A photoseries for Sunday – Alfa Romeo Giulietta Sprint

Amidst the stolid carpark fare of Gaydon’s National Motor Museum, this little gem gleamed.

Image: Driventowrite
Image: Driventowrite

I can’t be certain about the year, but the mesh side grilles flanking the scudetto and the presence of the ornate chromed side repeaters on the front wings suggests this is a late-series Sprint. The car was pristine, looking delicate and almost fragile amidst the bloated moderns in its midst.

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Created in something of a hurry, the Sprint’s genesis is a tale in itself. The story goes that lacking the funds to complete the Giulietta berlina’s development, state-owned Alfa Romeo management instigated a share issue in the form of a lottery to raise money, the prize being one of their new cars. However, the berlina wasn’t ready in time and as investors and lottery winners alike became increasingly irate, Portello turned to carrozzeria Bertone for help. Created in a matter of weeks and originally schemed by Bertone’s Franco Scaglione to feature a hatchback, the Sprint saved the day, but created a whole new set of problems as demand for the pretty coupé soared. Bertone couldn’t initially cope with the volumes demanded; forcing them to enlarge their operations, inadvertently catapulting them into being a manufacturer in their own right. The rest, as they say…

The Giulietta Sprint predated the berlina by a year, remaining in production from 1954 until 1962. It was directly replaced by the Giugiaro-designed 105-series Sprint in 1965. Achingly beautiful is an oft-used piece of journalise, but one that could have been coined to describe the Sprint’s pert form. Personally, I’ll go with exquisite.

Author: Eóin Doyle

Founding Editor. Content Provider.

7 thoughts on “A photoseries for Sunday – Alfa Romeo Giulietta Sprint”

  1. No panel-gaps, just door and bonnet and boot shutlines: so, let’s discuss truth to materials and “honesty” in design. Should we go back and rip open the welds? And if not there’s not much reason for a bit more untruth to materials.

  2. So handsome.
    And yes, all the panel gaps are delightfully massaged away. Surely an invisible seam between different materials is the holy grail for contemporary car manufacturing?

    1. I do think so, but none of the car makers of today agrees with us. When not even Rolls-Royce care enough to do away with the seams, who does? Have you seen a modern Rolls-Royce up close? The detailing is truly atrocious…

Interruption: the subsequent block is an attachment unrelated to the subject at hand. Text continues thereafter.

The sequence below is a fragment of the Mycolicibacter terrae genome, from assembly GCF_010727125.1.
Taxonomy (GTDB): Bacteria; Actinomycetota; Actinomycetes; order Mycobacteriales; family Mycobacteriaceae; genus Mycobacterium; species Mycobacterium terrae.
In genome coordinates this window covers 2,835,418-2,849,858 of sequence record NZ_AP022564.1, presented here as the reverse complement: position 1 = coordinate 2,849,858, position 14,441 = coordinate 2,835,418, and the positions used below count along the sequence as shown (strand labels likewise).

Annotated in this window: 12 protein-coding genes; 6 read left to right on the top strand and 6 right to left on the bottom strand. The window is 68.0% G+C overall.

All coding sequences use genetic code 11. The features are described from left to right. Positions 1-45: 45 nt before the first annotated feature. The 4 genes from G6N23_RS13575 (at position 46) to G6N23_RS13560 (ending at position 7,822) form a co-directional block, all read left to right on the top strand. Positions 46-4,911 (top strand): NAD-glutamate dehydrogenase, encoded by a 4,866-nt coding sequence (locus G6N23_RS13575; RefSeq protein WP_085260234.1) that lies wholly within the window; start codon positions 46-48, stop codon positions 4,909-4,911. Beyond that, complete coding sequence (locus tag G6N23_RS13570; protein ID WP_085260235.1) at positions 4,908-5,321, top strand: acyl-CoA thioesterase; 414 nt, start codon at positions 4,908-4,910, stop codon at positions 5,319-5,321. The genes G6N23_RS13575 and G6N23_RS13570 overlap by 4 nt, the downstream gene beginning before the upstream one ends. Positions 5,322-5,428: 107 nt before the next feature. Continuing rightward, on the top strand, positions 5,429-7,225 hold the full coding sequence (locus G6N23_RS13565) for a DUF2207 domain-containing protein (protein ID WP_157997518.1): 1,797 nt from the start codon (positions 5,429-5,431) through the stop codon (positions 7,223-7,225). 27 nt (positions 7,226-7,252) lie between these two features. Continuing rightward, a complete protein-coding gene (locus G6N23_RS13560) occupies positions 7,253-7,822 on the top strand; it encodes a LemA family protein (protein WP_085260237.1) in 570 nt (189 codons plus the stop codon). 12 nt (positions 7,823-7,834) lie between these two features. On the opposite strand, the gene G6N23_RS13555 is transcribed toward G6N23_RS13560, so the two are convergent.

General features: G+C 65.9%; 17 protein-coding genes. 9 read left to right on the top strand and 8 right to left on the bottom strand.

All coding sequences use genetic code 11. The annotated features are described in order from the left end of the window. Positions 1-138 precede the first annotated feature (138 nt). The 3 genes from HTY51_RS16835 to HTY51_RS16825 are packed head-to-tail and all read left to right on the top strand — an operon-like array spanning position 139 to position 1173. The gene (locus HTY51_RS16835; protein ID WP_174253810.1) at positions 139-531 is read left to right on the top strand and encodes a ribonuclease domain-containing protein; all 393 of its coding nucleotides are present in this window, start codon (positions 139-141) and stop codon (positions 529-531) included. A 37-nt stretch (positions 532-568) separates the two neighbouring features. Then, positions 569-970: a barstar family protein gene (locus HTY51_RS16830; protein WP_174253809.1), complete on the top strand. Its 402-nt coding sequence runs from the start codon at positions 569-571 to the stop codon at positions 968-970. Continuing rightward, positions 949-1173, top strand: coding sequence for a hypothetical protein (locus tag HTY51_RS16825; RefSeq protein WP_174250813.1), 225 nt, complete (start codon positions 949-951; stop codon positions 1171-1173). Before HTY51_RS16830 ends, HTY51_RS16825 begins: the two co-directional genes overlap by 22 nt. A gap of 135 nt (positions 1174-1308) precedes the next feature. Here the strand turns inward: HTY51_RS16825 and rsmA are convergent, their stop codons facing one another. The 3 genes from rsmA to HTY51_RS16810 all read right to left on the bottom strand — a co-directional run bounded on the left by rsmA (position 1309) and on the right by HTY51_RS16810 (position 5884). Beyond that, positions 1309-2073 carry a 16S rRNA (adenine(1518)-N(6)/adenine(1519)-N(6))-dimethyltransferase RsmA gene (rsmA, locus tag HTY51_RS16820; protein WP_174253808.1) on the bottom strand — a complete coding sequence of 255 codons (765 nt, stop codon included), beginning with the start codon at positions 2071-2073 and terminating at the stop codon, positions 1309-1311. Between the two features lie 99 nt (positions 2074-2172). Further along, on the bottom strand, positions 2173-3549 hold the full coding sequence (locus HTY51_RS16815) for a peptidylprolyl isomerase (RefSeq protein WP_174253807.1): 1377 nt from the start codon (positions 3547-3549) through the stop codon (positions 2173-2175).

Sajeev Mehta over at TTAC has a series called Vellum Venom where he makes in depth design analysis of cars. Read this one of the sad state of detailing on modern Rollers to see how truly bad it really is.

      http://www.thetruthaboutcars.com/2015/04/vellum-venom-2014-rolls-royce-wraith/

    2. I politely disagree with TTAC here. It may not feature the levels of bespoke exquisiteness of RR’s most revered motorcars, but to my set of eyes, the Wraith is a very fine car indeed. The Chrysler 300 comparisons certainly appear to be a bit screaming for attention.

      If the Wraith is so atrocious, what does Mr Mehta make of any Daimler-era Maybach product?

    3. Whereas the points in the TTAC piece have some truth, the truly coachbuilt, heavily-leaded body is a thing of the past. Even Wraiths get parking dings and owners prefer their cars to be days in the spray-shop, not weeks. And at Guiletta level, certainly, hand leading and smoothing is never going to happen.

    4. The whole series is worth reading. I don’t always agree with him, but he has a way, like this site, of putting focus on overseen design details.

      http://www.thetruthaboutcars.com/category/editorials/vellum-venom/

      Here he does the Maybach. It fares better, but not without criticism;

      http://www.thetruthaboutcars.com/2012/08/vellum-venom-2012-maybach-57/

      Here he does a Ferrari 275 GTB, with welded seams all around, mind you.

      http://www.thetruthaboutcars.com/2012/12/vellum-venom-ferrari-275-gtb/

      I’ve read all his articles on this subject, and I think they are very interesting, and should appeal to the readership on this site. It’s right up your alley…

  3. The Giulietta Sprint is one of those cars I wish that I had had the taste/funds/time/sense/foresight to acquire when they were affordable. Even more exotic I remember seeing a Scagline Sprint Speciale once for sale at a price that I could possibly have afforded – though I can console myself that it’s cheap blow-over probably hid a wealth of body repairs that I could not have afforded. Also that I probably wouldn’t have fitted into it.

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